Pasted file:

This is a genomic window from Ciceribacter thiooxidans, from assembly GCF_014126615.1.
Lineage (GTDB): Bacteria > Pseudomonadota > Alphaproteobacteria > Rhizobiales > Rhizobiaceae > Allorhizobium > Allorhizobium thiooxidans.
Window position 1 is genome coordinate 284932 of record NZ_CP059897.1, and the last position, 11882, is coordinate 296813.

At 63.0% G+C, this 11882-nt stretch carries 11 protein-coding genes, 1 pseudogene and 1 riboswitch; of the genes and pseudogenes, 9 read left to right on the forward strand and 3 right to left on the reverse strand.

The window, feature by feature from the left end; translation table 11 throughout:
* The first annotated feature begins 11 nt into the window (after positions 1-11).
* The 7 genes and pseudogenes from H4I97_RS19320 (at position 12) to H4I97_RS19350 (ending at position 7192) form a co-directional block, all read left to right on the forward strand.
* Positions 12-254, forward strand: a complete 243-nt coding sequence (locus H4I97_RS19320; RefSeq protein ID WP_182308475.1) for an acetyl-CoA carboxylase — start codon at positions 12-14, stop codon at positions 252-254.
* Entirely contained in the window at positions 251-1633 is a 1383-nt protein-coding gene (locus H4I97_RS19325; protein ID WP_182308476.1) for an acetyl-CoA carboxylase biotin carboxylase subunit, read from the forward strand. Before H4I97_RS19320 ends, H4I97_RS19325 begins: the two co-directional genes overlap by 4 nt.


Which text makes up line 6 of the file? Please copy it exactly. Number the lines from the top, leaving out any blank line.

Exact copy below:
* The first annotated feature begins 11 nt into the window (after positions 1-11).